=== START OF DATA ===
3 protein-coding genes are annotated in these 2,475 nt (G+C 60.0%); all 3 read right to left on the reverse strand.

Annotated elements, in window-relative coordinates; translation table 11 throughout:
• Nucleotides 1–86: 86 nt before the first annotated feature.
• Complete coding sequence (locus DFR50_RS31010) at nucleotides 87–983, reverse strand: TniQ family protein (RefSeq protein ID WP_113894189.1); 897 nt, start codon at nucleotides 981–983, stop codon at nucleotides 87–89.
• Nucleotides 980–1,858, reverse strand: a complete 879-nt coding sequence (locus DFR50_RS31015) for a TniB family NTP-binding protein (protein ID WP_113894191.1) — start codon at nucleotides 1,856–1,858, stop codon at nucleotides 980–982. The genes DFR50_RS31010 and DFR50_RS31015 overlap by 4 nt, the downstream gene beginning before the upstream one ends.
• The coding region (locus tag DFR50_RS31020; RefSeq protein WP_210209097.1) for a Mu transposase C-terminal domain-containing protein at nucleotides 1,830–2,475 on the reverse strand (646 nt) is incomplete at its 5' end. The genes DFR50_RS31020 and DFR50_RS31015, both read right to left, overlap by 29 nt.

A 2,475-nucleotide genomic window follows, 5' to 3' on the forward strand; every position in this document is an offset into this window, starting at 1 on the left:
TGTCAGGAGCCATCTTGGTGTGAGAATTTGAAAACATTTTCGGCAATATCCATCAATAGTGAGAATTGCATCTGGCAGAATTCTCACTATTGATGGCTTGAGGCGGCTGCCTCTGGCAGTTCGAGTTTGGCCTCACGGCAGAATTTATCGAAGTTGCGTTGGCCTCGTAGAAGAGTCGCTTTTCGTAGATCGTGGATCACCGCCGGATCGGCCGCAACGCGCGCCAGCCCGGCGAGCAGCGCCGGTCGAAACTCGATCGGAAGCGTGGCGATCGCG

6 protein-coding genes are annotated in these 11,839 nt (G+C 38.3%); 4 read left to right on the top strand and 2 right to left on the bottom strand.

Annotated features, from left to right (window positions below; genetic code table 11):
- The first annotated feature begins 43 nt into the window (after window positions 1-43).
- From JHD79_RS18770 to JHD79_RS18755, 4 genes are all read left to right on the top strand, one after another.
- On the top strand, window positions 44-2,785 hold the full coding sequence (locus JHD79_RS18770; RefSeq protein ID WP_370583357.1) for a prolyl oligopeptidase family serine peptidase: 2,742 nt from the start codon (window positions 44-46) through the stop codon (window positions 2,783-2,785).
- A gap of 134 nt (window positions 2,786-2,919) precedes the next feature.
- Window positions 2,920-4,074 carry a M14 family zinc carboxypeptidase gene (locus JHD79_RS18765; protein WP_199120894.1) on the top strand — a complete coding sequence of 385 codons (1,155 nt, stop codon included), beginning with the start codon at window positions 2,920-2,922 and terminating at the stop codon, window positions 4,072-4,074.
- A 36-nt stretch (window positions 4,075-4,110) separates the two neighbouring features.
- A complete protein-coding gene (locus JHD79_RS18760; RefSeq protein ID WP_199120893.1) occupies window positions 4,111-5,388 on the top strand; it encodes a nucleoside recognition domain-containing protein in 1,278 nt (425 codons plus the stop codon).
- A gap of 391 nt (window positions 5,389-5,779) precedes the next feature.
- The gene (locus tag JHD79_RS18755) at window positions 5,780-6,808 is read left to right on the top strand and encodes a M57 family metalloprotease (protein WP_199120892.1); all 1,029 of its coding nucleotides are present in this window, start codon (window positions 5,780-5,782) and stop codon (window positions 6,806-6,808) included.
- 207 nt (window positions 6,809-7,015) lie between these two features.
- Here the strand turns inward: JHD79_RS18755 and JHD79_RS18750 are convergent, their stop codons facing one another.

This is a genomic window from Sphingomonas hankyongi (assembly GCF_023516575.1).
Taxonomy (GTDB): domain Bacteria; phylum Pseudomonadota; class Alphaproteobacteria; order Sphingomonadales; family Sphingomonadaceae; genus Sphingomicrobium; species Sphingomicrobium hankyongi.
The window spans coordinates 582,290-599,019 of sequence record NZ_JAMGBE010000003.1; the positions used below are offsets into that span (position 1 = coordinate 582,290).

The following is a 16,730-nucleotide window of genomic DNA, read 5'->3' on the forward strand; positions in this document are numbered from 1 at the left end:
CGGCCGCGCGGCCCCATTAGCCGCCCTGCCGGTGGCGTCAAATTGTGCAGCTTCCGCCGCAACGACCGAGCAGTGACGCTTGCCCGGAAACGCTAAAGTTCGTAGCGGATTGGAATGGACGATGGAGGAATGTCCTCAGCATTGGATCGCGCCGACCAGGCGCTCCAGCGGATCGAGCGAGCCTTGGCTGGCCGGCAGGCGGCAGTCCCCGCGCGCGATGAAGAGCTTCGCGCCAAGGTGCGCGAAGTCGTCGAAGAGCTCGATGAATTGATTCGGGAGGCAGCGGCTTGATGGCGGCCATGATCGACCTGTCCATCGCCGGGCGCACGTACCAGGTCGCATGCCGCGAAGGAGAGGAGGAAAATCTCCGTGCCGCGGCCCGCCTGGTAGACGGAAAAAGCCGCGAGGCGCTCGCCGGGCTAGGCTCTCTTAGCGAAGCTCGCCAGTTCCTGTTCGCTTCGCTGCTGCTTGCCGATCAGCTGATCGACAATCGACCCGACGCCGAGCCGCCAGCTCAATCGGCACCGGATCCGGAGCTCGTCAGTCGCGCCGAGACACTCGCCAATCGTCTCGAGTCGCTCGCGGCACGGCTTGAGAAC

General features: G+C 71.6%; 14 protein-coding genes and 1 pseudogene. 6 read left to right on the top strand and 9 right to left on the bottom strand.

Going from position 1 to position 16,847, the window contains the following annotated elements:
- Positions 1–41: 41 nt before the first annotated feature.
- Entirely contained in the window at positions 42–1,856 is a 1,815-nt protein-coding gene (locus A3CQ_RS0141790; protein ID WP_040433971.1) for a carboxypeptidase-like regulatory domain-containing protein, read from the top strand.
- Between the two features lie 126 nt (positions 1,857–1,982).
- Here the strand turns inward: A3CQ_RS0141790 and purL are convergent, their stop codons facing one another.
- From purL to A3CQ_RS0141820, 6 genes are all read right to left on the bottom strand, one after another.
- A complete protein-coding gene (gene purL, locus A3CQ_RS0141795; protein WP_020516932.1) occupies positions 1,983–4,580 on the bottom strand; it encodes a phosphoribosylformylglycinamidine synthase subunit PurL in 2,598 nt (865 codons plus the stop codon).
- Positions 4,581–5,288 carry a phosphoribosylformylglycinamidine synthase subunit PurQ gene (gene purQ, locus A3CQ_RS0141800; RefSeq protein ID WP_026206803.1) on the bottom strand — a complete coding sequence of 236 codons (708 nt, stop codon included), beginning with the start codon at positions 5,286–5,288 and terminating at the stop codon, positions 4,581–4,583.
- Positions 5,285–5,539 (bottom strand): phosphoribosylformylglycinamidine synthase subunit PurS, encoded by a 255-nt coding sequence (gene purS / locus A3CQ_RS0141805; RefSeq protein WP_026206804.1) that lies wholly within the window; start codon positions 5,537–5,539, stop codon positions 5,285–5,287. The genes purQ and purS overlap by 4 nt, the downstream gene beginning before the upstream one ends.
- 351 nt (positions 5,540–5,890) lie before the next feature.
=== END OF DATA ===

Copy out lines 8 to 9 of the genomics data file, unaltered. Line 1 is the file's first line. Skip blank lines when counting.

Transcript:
TGTCAGGAGCCATCTTGGTGTGAGAATTTGAAAACATTTTCGGCAATATCCATCAATAGTGAGAATTGCATCTGGCAGAATTCTCACTATTGATGGCTTGAGGCGGCTGCCTCTGGCAGTTCGAGTTTGGCCTCACGGCAGAATTTATCGAAGTTGCGTTGGCCTCGTAGAAGAGTCGCTTTTCGTAGATCGTGGATCACCGCCGGATCGGCCGCAACGCGCGCCAGCCCGGCGAGCAGCGCCGGTCGAAACTCGATCGGAAGCGTGGCGATCGCG

6 protein-coding genes are annotated in these 11,839 nt (G+C 38.3%); 4 read left to right on the top strand and 2 right to left on the bottom strand.